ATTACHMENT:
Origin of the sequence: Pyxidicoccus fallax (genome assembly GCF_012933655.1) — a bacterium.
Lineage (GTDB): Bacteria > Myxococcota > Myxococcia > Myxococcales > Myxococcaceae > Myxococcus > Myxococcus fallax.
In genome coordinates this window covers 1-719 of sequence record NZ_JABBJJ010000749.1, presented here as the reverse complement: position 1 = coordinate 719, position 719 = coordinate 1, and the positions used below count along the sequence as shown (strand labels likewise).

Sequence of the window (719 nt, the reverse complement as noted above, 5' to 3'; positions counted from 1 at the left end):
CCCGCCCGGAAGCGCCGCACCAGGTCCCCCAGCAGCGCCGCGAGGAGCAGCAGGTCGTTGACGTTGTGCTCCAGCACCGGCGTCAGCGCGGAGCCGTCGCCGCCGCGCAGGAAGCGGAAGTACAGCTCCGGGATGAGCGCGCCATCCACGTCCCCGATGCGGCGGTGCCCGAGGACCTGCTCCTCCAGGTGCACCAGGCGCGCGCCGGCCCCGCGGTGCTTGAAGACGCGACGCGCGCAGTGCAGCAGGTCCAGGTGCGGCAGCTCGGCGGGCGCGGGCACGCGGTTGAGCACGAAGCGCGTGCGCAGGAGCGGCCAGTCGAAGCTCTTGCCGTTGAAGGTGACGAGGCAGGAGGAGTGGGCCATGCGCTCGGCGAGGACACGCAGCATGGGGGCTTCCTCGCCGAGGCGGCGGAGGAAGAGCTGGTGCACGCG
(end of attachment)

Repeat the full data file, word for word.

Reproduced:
Origin of the sequence: Pyxidicoccus fallax (genome assembly GCF_012933655.1) — a bacterium.
Lineage (GTDB): Bacteria > Myxococcota > Myxococcia > Myxococcales > Myxococcaceae > Myxococcus > Myxococcus fallax.
In genome coordinates this window covers 1-719 of sequence record NZ_JABBJJ010000749.1, presented here as the reverse complement: position 1 = coordinate 719, position 719 = coordinate 1, and the positions used below count along the sequence as shown (strand labels likewise).

Sequence of the window (719 nt, the reverse complement as noted above, 5' to 3'; positions counted from 1 at the left end):
CCCGCCCGGAAGCGCCGCACCAGGTCCCCCAGCAGCGCCGCGAGGAGCAGCAGGTCGTTGACGTTGTGCTCCAGCACCGGCGTCAGCGCGGAGCCGTCGCCGCCGCGCAGGAAGCGGAAGTACAGCTCCGGGATGAGCGCGCCATCCACGTCCCCGATGCGGCGGTGCCCGAGGACCTGCTCCTCCAGGTGCACCAGGCGCGCGCCGGCCCCGCGGTGCTTGAAGACGCGACGCGCGCAGTGCAGCAGGTCCAGGTGCGGCAGCTCGGCGGGCGCGGGCACGCGGTTGAGCACGAAGCGCGTGCGCAGGAGCGGCCAGTCGAAGCTCTTGCCGTTGAAGGTGACGAGGCAGGAGGAGTGGGCCATGCGCTCGGCGAGGACACGCAGCATGGGGGCTTCCTCGCCGAGGCGGCGGAGGAAGAGCTGGTGCACGCG